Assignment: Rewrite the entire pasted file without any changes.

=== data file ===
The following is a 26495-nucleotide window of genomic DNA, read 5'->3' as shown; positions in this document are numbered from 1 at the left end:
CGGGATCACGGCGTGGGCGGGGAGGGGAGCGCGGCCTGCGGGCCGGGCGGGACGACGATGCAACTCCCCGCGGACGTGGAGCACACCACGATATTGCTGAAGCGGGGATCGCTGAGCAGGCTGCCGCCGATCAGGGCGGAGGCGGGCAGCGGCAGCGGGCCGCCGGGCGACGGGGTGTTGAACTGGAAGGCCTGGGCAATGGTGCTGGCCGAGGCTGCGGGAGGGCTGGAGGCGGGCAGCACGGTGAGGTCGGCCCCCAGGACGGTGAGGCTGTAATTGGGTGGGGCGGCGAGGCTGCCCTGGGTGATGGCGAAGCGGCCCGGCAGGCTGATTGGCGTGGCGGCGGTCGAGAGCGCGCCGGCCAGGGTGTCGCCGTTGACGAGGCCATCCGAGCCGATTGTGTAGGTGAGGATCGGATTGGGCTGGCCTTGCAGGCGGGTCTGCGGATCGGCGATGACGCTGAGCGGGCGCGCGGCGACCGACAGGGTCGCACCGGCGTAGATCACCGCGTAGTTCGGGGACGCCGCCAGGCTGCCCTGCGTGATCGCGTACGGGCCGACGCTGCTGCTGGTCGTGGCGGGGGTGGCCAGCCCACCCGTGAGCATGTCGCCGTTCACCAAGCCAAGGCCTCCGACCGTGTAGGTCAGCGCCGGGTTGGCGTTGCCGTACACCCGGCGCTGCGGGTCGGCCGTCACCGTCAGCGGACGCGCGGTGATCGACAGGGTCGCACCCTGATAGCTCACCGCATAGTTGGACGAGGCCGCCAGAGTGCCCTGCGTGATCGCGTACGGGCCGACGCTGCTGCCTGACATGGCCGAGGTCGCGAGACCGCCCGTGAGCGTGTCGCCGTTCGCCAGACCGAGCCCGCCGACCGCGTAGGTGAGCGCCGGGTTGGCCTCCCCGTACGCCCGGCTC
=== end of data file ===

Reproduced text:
The following is a 26495-nucleotide window of genomic DNA, read 5'->3' as shown; positions in this document are numbered from 1 at the left end:
CGGGATCACGGCGTGGGCGGGGAGGGGAGCGCGGCCTGCGGGCCGGGCGGGACGACGATGCAACTCCCCGCGGACGTGGAGCACACCACGATATTGCTGAAGCGGGGATCGCTGAGCAGGCTGCCGCCGATCAGGGCGGAGGCGGGCAGCGGCAGCGGGCCGCCGGGCGACGGGGTGTTGAACTGGAAGGCCTGGGCAATGGTGCTGGCCGAGGCTGCGGGAGGGCTGGAGGCGGGCAGCACGGTGAGGTCGGCCCCCAGGACGGTGAGGCTGTAATTGGGTGGGGCGGCGAGGCTGCCCTGGGTGATGGCGAAGCGGCCCGGCAGGCTGATTGGCGTGGCGGCGGTCGAGAGCGCGCCGGCCAGGGTGTCGCCGTTGACGAGGCCATCCGAGCCGATTGTGTAGGTGAGGATCGGATTGGGCTGGCCTTGCAGGCGGGTCTGCGGATCGGCGATGACGCTGAGCGGGCGCGCGGCGACCGACAGGGTCGCACCGGCGTAGATCACCGCGTAGTTCGGGGACGCCGCCAGGCTGCCCTGCGTGATCGCGTACGGGCCGACGCTGCTGCTGGTCGTGGCGGGGGTGGCCAGCCCACCCGTGAGCATGTCGCCGTTCACCAAGCCAAGGCCTCCGACCGTGTAGGTCAGCGCCGGGTTGGCGTTGCCGTACACCCGGCGCTGCGGGTCGGCCGTCACCGTCAGCGGACGCGCGGTGATCGACAGGGTCGCACCCTGATAGCTCACCGCATAGTTGGACGAGGCCGCCAGAGTGCCCTGCGTGATCGCGTACGGGCCGACGCTGCTGCCTGACATGGCCGAGGTCGCGAGACCGCCCGTGAGCGTGTCGCCGTTCGCCAGACCGAGCCCGCCGACCGCGTAGGTGAGCGCCGGGTTGGCCTCCCCGTACGCCCGGCTC